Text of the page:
Understanding Your AdWords Quality Score

Many small businesses use the Google Adwords program to get traffic to their sites without ever considering their keyword quality scores, yet these QS scores are critically important in determining the success or otherwise of an Adwords campaign.

First things first, make sure you can see those scores! In the Keywords tab of your Google Adwords Campaign, click the word ‘Columns’ that appears just above the traffic graph then tick the box for ‘Qual. Score’ before clicking the ‘Save’ button underneath. That adds the QS column to your screen and we really want those scores to be as high as possible, preferably 7 or above (however you will rarely see keywords scored at 8 or 9, they tend to jump between 7 and 10!)

It is important to understand that the QS given to a keyword governs whether an ad is eligible to enter the auction and also governs the ad’s rank (position) and the actual cost paid for a click. The higher the QS and the more you are prepared to bid, the higher your ad will appear. Ad ranks are determined by multiplying the keyword QS by your bid. The higher the result, the higher the ad will be placed. A high QS can also mean you pay less per click than others, even advertisers appearing below you!

So how can we influence our Quality Scores? There are several factors that influence QS but the largest is the keyword’s Click Through Rate (CTR) over time. A healthy CTR indicates your ads are relevant to the search query and of interest to searchers so Google is happy that its main aim is met. Google’s CTR benchmarks do account for the positions the ads appear in, so ads in position 8 are not expected to have as high a CTR as ads at the top of the page.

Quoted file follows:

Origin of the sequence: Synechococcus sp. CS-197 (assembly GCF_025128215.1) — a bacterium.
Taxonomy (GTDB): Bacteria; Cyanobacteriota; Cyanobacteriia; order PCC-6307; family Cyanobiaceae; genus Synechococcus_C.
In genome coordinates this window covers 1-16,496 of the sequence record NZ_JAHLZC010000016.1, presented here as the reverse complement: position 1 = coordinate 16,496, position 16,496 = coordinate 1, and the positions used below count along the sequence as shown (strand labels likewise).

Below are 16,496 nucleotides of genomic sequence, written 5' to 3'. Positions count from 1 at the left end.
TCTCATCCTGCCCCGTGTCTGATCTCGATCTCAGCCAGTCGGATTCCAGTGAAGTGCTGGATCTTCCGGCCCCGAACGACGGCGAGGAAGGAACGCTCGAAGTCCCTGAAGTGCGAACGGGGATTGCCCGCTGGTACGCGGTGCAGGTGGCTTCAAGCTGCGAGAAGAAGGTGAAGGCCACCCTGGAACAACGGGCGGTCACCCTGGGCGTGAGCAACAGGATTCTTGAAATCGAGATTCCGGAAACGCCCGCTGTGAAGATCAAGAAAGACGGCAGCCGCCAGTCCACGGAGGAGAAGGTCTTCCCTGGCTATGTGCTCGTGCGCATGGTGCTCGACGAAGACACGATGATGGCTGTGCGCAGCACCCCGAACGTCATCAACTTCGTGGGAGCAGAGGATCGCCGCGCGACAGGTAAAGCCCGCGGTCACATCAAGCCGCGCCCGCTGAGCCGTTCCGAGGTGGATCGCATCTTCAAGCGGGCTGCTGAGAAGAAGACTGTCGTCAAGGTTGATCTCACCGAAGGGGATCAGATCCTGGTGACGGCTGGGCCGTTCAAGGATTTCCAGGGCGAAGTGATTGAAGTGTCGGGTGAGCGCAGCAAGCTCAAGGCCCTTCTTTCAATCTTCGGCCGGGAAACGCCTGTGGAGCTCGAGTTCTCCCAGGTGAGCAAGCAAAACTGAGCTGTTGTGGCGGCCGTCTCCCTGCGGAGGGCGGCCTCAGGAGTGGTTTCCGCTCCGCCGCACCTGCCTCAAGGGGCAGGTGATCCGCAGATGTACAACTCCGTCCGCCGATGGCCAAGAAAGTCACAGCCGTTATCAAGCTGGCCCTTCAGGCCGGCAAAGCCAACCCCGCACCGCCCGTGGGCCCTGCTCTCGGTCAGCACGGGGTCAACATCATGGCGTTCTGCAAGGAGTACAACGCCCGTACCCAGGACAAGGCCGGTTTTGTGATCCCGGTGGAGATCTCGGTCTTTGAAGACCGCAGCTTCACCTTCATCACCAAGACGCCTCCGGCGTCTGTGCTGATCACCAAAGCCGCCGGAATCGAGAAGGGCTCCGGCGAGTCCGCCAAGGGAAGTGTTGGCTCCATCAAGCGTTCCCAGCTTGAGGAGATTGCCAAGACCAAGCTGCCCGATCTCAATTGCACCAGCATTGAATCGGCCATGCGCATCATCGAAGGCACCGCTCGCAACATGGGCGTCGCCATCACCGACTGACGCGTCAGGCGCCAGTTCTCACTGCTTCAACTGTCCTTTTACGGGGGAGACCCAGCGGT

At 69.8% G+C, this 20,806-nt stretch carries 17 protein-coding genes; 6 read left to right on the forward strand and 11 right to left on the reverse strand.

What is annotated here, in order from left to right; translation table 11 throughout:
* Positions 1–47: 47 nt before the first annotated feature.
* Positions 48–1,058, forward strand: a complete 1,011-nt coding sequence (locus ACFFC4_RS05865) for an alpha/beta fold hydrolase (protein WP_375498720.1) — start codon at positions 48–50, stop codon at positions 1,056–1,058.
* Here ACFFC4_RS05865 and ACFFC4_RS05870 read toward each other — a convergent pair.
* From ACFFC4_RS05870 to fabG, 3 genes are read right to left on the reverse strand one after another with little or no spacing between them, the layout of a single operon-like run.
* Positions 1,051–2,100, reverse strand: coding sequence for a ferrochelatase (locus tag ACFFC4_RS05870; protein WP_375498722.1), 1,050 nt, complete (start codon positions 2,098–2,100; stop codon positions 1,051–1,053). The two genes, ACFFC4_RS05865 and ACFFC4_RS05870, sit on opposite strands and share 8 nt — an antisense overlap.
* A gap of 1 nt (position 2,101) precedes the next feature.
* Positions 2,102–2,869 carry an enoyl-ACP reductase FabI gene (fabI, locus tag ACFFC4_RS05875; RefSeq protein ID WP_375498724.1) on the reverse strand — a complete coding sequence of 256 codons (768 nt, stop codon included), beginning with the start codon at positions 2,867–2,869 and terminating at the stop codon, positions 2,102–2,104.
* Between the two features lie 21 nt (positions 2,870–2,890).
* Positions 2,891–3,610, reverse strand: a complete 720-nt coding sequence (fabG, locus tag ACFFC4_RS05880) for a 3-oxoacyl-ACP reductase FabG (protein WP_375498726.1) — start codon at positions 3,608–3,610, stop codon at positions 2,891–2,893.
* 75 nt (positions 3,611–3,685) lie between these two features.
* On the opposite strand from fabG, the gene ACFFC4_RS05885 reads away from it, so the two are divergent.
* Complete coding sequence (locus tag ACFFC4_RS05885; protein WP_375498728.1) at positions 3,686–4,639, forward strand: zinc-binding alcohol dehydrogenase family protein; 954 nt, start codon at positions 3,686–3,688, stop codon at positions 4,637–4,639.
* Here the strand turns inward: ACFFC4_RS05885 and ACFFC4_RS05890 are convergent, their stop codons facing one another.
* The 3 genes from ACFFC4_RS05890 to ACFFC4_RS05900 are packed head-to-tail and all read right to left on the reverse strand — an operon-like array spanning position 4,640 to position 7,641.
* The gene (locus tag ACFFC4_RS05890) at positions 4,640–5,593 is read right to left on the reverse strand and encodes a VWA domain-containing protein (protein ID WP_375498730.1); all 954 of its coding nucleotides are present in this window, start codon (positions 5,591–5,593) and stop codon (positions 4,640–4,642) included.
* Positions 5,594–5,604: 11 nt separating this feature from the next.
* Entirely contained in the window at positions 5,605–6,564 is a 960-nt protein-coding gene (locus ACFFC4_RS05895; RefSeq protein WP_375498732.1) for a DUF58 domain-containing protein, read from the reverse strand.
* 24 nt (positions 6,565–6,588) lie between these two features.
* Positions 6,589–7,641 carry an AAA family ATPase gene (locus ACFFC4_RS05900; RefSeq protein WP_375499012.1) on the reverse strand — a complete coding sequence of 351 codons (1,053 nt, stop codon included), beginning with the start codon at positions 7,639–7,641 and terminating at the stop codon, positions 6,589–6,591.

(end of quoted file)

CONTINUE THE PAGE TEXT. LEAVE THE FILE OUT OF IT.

We can maximise CTRs by having interesting ad copy that compels the reader to click. Strong quality or value statements and strong calls to action can mean the difference between a CTR of 1% or 3%.

The relevance of keywords to the ads in their adgroups is another very important factor in maximising CTR and QS. It’s well known that ads containing the keywords just used by the searcher are more likely to attract clicks. This is the primary reason for grouping your keywords and ads into well thought out adgroups.

We can also maximise CTR by using negative keyword matching to reduce the number of irrelevant ad impressions. Unless you are using exact match keywords only, it is very likely your ads are shown to some searchers who are not really looking for what you sell. For example, an advertiser bidding on the broad or phrase matched keyword “tennis shoes” may find his ad is shown to people looking for “kids tennis shoes” when in reality he does not stock kids sizes. A look at your Search Query Performance Report will show you what keywords are triggering your ads and which ones to add as negative matches.

The quality of your landing page is also important to your QS. If your ad for birthday cakes is leading to a page all about muffins and cupcakes then your landing page is not really relevant to the searcher, even if somewhere else on your site is a page all about birthday cakes.

Spending a little time on improving your Quality Score and therefore your ad rank and cost paid per click is certainly worth the extra effort involved, just try it and see the results for yourself.